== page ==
I graduated with a dual BS in Mechanical Engineering and Computer Science. At graduation time, I very much wanted to be an engineer rather than a programmer, but I also didn't want to contribute to war in any capacity; so I narrowly focused my job search on employers who were NOT in the defense sector. Nearly everyone I told about my decision gave me the very same argument as you. My self-imposed restrictions certainly made my job search harder, so I expanded my search to programming where I found a sat

  • by tomhath (637240) on Thursday December 05, 2013 @02:12PM (#45610079)
    Saying an engineer shouldn't design a better weapon is like saying a doctor shouldn't treat a wounded soldier.
    • by spiffmastercow (1001386) on Thursday December 05, 2013 @02:20PM (#45610223)

      Saying an engineer shouldn't design a better weapon is like saying a doctor shouldn't treat a wounded soldier.

      No, saying an engineer shouldn't design a better weapon is like saying a doctor shouldn't culture anthrax for the military to use as a weapon. I'm not particularly opposed to designing better weapons for the military (it will happen regardless), but it does seem engineers are held to different ethical standards than medical docs. Not necessarily better or worse standards, mind you, just standards more suited to the job they perform.

    • Saying an engineer shouldn't design a better weapon is like saying a doctor shouldn't treat a wounded soldier.

      Ethical doctors treat the wounded on both sides. Can most (military) weapon designers make the same claim?

      I see nothing unethical about designing or manufacturing weapons for defensive use, so long as you sell them indiscriminately to anyone in need of defense. Knowingly designing or manufacturing weapons for use by an aggressor, on the other hand, would make you complicit—much like selling a weapon to someone knowing that they plan to use it to rob a bank or commit a murder.

      • Please provide a working definition of aggressor that stands up beyond ethical idealism. It can't just be going off to fight on soil that isn't your own, because that makes the US wrong for stepping in to help stop Hitler. On the other end, it can't be any conceivable contrivance like invading a oil-rich country because your cabinet member owns an oil company and he needs a little extra pressure.
  • "When doctors or nurses use their knowledge of anatomy in order to torture or conduct medical experiments on helpless subjects, we are rightly outraged. Why doesn't society seem to apply the same standards to engineers?" If the doctor uses their knowledge of anatomy to conduct medical experiments, do we blame the person that created the tool, the tool, or do we blame the doctor? When someone uses a weapon to kill someone, do we blame the person that created the weapon, the weapon, or the person using the w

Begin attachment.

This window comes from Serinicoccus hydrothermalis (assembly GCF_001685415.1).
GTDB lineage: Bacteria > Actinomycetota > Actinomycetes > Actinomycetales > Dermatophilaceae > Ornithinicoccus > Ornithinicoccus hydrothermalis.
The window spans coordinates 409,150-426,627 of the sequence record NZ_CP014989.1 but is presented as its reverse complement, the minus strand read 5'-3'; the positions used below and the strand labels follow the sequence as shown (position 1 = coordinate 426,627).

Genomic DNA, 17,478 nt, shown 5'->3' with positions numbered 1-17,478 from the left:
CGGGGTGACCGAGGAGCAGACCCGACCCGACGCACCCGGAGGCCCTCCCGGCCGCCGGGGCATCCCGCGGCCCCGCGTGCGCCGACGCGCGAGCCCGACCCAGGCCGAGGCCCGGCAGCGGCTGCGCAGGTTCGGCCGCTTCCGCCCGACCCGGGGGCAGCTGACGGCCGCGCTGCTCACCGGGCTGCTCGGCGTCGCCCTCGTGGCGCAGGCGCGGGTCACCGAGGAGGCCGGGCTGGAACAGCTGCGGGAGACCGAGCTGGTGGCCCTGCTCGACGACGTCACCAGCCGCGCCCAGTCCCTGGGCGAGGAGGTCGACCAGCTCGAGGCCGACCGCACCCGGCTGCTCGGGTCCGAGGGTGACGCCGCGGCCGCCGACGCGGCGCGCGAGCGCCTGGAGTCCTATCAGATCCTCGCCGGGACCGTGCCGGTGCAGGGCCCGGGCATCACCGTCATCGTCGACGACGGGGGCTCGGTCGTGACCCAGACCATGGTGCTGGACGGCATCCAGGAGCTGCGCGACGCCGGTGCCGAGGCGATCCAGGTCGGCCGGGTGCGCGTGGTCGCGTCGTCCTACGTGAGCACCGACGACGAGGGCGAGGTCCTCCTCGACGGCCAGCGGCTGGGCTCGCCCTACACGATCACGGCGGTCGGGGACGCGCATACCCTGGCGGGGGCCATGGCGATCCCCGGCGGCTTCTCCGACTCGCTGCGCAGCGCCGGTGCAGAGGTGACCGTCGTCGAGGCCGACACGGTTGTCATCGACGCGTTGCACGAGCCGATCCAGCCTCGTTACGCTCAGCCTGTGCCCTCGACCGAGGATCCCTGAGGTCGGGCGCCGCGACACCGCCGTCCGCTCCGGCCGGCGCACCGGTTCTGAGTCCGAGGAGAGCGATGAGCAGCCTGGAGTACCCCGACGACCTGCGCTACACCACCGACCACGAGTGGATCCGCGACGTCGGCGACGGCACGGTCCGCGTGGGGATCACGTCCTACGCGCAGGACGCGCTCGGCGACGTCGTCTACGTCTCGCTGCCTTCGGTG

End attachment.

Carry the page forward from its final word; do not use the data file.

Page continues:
• They have no moral obligation to prevent it from being used incorrectly.

      How about weapons of mass destruction?
      And consider the asymmetric case, where 1 party has access to this technology but the other(s) do not.

      • How about weapons of mass destruction?.

        As others have pointed out, the items are merely 'tools' and the application the tool is where the morality lies.

        Could you imagine a world where we routinely use nuclear weapons to relieve stresses in the Earth's crust and prevent large earthquakes and their devastating effects? What about stopping large oil spills quickly?

        Using a nuclear weapon on an oil spill. [nytimes.com]

        Unfortunately, many helpful adaptations of large scale explosives are not being utilized due to the political implications, but even a 'weapon

  • by Flozzin (626330) on Thursday December 05, 2013 @02:19PM (#45610201)
    Biological and chemical weapons were used, are used. It is just that now the world decries their use. If you look at WWI for instance. So it wasn't always the case that doctors were persecuted for using their knowledge for war. With engineers, creating conventional weapons, that is something accepted by the world. There is no moral outrage(on a large enough scale to matter)against a 500lbs bomb. When it comes to conventional weapons, everyone accepts the risks. We realize we need defense, so they are good. If someone uses them for offense, or evil instead, then that person is blamed, not the engineer. Should people that create steak knives also think about the ethical implications if someone gets stabbed with their knife? What if a car is used for violence? I realize these aren't the best examples, but my point is intended use. That is what matters. If an engineer creates a single weapon that will destroy the planet, then you will have your outrage. There is no point to such a weapon. Nuclear weapons are close to that, but they have been used to save lives as well.(est. that over 1 million Americans would have died invading Japan, along with millions of Japanese) There is nothing wrong with stepping back and saying, "Am I morally Ok with what I am creating?" But when it comes to conventional and nuclear weapons, if someone says no, then there will be hundreds to take your place. Military technology also trickles down to the general public and improves their lives as well.